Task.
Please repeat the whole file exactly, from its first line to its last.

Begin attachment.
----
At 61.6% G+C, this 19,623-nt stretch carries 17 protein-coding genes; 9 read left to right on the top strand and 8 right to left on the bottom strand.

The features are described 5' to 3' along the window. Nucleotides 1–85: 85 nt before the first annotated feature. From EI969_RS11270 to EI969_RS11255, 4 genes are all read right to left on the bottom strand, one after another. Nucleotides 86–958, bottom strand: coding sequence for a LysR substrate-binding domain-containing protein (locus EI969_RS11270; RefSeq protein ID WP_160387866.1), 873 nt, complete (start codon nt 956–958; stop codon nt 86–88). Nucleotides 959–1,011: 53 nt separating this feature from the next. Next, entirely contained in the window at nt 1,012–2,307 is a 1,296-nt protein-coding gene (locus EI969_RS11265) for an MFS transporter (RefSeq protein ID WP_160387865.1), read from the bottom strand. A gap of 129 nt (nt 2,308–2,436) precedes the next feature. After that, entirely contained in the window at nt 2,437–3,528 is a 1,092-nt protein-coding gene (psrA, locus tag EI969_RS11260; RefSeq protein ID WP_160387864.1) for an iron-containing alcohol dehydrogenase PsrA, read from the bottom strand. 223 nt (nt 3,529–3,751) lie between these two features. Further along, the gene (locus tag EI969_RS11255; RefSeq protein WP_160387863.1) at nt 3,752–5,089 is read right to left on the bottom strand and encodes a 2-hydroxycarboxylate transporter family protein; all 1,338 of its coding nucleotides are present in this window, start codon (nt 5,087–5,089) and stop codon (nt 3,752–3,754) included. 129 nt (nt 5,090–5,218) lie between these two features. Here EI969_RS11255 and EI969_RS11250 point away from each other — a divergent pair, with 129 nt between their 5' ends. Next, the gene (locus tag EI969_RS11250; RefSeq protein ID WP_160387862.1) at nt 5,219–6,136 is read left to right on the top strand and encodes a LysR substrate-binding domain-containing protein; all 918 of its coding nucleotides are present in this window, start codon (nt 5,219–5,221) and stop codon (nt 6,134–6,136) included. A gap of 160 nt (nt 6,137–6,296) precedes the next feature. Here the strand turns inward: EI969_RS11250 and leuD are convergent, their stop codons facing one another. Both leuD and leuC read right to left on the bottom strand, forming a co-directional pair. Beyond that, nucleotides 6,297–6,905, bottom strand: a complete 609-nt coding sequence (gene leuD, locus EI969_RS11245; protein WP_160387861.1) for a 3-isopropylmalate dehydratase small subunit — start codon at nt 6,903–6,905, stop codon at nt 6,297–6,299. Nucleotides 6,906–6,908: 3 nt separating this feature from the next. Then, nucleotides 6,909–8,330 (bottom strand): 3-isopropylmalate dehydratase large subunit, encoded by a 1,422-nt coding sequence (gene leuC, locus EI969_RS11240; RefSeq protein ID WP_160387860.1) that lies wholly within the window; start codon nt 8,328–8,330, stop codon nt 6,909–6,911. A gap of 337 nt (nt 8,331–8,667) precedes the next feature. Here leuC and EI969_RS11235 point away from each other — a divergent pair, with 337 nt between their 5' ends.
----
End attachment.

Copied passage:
At 61.6% G+C, this 19,623-nt stretch carries 17 protein-coding genes; 9 read left to right on the top strand and 8 right to left on the bottom strand.

The features are described 5' to 3' along the window. Nucleotides 1–85: 85 nt before the first annotated feature. From EI969_RS11270 to EI969_RS11255, 4 genes are all read right to left on the bottom strand, one after another. Nucleotides 86–958, bottom strand: coding sequence for a LysR substrate-binding domain-containing protein (locus EI969_RS11270; RefSeq protein ID WP_160387866.1), 873 nt, complete (start codon nt 956–958; stop codon nt 86–88). Nucleotides 959–1,011: 53 nt separating this feature from the next. Next, entirely contained in the window at nt 1,012–2,307 is a 1,296-nt protein-coding gene (locus EI969_RS11265) for an MFS transporter (RefSeq protein ID WP_160387865.1), read from the bottom strand. A gap of 129 nt (nt 2,308–2,436) precedes the next feature. After that, entirely contained in the window at nt 2,437–3,528 is a 1,092-nt protein-coding gene (psrA, locus tag EI969_RS11260; RefSeq protein ID WP_160387864.1) for an iron-containing alcohol dehydrogenase PsrA, read from the bottom strand. 223 nt (nt 3,529–3,751) lie between these two features. Further along, the gene (locus tag EI969_RS11255; RefSeq protein WP_160387863.1) at nt 3,752–5,089 is read right to left on the bottom strand and encodes a 2-hydroxycarboxylate transporter family protein; all 1,338 of its coding nucleotides are present in this window, start codon (nt 5,087–5,089) and stop codon (nt 3,752–3,754) included. 129 nt (nt 5,090–5,218) lie between these two features. Here EI969_RS11255 and EI969_RS11250 point away from each other — a divergent pair, with 129 nt between their 5' ends. Next, the gene (locus tag EI969_RS11250; RefSeq protein ID WP_160387862.1) at nt 5,219–6,136 is read left to right on the top strand and encodes a LysR substrate-binding domain-containing protein; all 918 of its coding nucleotides are present in this window, start codon (nt 5,219–5,221) and stop codon (nt 6,134–6,136) included. A gap of 160 nt (nt 6,137–6,296) precedes the next feature. Here the strand turns inward: EI969_RS11250 and leuD are convergent, their stop codons facing one another. Both leuD and leuC read right to left on the bottom strand, forming a co-directional pair. Beyond that, nucleotides 6,297–6,905, bottom strand: a complete 609-nt coding sequence (gene leuD, locus EI969_RS11245; protein WP_160387861.1) for a 3-isopropylmalate dehydratase small subunit — start codon at nt 6,903–6,905, stop codon at nt 6,297–6,299. Nucleotides 6,906–6,908: 3 nt separating this feature from the next. Then, nucleotides 6,909–8,330 (bottom strand): 3-isopropylmalate dehydratase large subunit, encoded by a 1,422-nt coding sequence (gene leuC, locus EI969_RS11240; RefSeq protein ID WP_160387860.1) that lies wholly within the window; start codon nt 8,328–8,330, stop codon nt 6,909–6,911. A gap of 337 nt (nt 8,331–8,667) precedes the next feature. Here leuC and EI969_RS11235 point away from each other — a divergent pair, with 337 nt between their 5' ends.